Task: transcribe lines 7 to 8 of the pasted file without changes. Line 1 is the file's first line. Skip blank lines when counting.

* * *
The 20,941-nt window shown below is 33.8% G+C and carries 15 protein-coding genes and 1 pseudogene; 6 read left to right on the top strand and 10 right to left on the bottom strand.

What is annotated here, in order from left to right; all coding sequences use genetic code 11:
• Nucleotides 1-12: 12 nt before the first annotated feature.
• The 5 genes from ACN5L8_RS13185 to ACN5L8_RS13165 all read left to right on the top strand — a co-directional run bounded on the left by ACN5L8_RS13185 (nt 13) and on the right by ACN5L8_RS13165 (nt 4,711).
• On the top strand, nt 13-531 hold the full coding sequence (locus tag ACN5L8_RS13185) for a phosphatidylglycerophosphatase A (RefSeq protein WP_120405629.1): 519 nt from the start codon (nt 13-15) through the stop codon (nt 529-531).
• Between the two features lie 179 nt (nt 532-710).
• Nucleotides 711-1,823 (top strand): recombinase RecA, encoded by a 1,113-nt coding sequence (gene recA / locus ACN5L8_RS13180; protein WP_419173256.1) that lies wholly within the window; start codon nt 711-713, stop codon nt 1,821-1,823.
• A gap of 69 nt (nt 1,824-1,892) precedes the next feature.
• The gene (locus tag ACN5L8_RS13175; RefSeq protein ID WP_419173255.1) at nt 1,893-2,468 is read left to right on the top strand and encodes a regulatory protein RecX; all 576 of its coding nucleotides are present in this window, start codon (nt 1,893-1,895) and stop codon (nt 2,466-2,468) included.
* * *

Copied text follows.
• Nucleotides 711-1,823 (top strand): recombinase RecA, encoded by a 1,113-nt coding sequence (gene recA / locus ACN5L8_RS13180; protein WP_419173256.1) that lies wholly within the window; start codon nt 711-713, stop codon nt 1,821-1,823.
• A gap of 69 nt (nt 1,824-1,892) precedes the next feature.